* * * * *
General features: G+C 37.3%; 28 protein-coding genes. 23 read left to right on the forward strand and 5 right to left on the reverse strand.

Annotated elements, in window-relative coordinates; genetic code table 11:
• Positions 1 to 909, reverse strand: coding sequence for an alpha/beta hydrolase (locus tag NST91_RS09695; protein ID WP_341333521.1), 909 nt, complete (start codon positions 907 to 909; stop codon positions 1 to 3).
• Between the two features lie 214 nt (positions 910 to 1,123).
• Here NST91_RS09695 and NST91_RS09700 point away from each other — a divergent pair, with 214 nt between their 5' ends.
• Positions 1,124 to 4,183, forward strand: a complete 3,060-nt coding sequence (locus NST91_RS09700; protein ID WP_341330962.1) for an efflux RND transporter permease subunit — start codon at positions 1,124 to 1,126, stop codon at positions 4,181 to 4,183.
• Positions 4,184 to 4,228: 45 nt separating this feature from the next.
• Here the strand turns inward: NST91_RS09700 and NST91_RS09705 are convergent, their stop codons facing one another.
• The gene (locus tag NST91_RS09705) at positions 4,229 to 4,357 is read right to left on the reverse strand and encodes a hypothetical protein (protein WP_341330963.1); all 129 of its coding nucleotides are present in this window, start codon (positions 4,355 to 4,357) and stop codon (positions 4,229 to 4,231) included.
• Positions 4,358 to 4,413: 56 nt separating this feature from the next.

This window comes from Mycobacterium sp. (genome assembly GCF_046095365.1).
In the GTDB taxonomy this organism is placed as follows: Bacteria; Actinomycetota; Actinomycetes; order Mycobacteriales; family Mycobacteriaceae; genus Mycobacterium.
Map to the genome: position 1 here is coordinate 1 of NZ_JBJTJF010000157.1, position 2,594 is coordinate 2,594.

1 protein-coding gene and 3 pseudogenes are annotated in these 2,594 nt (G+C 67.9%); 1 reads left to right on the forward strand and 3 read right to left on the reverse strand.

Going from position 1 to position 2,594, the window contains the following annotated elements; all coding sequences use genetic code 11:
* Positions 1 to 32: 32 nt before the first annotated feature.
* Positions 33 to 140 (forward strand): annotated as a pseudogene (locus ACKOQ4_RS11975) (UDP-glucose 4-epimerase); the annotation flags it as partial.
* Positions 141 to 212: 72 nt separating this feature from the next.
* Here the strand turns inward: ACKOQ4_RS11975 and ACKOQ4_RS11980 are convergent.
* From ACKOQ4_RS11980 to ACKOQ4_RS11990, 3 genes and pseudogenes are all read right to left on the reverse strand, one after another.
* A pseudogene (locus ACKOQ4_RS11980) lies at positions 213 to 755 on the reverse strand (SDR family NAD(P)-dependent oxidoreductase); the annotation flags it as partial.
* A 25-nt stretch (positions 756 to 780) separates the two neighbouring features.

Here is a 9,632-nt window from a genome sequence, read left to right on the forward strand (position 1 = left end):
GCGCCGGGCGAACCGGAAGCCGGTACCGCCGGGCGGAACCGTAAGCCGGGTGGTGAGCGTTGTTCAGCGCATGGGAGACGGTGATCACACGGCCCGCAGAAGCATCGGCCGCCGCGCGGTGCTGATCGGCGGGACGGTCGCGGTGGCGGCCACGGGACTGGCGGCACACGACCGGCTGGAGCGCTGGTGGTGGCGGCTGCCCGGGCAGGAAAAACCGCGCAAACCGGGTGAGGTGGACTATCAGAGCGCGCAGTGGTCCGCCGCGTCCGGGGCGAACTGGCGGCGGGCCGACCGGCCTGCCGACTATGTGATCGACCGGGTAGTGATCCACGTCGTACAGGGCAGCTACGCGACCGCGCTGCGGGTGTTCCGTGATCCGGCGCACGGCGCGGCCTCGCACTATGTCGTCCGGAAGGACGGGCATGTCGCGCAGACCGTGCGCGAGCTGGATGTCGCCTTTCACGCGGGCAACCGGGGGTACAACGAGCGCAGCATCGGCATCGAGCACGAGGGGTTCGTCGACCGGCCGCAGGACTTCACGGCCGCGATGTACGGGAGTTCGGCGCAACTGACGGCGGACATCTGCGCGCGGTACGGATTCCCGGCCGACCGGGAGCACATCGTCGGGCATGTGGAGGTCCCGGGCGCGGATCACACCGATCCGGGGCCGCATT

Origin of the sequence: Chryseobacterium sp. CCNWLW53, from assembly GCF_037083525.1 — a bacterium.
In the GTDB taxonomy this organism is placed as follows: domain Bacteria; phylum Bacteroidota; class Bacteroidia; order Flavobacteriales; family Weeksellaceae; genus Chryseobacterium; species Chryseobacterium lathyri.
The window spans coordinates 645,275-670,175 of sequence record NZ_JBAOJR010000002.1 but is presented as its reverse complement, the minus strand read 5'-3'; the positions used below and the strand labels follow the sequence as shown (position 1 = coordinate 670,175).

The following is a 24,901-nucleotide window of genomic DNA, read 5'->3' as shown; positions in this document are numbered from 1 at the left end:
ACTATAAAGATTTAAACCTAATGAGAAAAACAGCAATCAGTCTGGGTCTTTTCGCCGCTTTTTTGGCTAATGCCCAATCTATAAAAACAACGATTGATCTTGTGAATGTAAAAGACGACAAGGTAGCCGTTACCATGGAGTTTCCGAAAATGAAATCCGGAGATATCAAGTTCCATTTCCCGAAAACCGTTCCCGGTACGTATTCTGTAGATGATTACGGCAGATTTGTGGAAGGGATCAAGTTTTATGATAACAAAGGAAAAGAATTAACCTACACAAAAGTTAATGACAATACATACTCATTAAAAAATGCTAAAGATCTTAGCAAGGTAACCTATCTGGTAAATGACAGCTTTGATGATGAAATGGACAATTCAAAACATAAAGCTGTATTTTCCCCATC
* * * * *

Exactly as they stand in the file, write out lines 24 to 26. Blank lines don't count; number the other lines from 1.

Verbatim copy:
GCGCCGGGCGAACCGGAAGCCGGTACCGCCGGGCGGAACCGTAAGCCGGGTGGTGAGCGTTGTTCAGCGCATGGGAGACGGTGATCACACGGCCCGCAGAAGCATCGGCCGCCGCGCGGTGCTGATCGGCGGGACGGTCGCGGTGGCGGCCACGGGACTGGCGGCACACGACCGGCTGGAGCGCTGGTGGTGGCGGCTGCCCGGGCAGGAAAAACCGCGCAAACCGGGTGAGGTGGACTATCAGAGCGCGCAGTGGTCCGCCGCGTCCGGGGCGAACTGGCGGCGGGCCGACCGGCCTGCCGACTATGTGATCGACCGGGTAGTGATCCACGTCGTACAGGGCAGCTACGCGACCGCGCTGCGGGTGTTCCGTGATCCGGCGCACGGCGCGGCCTCGCACTATGTCGTCCGGAAGGACGGGCATGTCGCGCAGACCGTGCGCGAGCTGGATGTCGCCTTTCACGCGGGCAACCGGGGGTACAACGAGCGCAGCATCGGCATCGAGCACGAGGGGTTCGTCGACCGGCCGCAGGACTTCACGGCCGCGATGTACGGGAGTTCGGCGCAACTGACGGCGGACATCTGCGCGCGGTACGGATTCCCGGCCGACCGGGAGCACATCGTCGGGCATGTGGAGGTCCCGGGCGCGGATCACACCGATCCGGGGCCGCATT

Origin of the sequence: Chryseobacterium sp. CCNWLW53, from assembly GCF_037083525.1 — a bacterium.
In the GTDB taxonomy this organism is placed as follows: domain Bacteria; phylum Bacteroidota; class Bacteroidia; order Flavobacteriales; family Weeksellaceae; genus Chryseobacterium; species Chryseobacterium lathyri.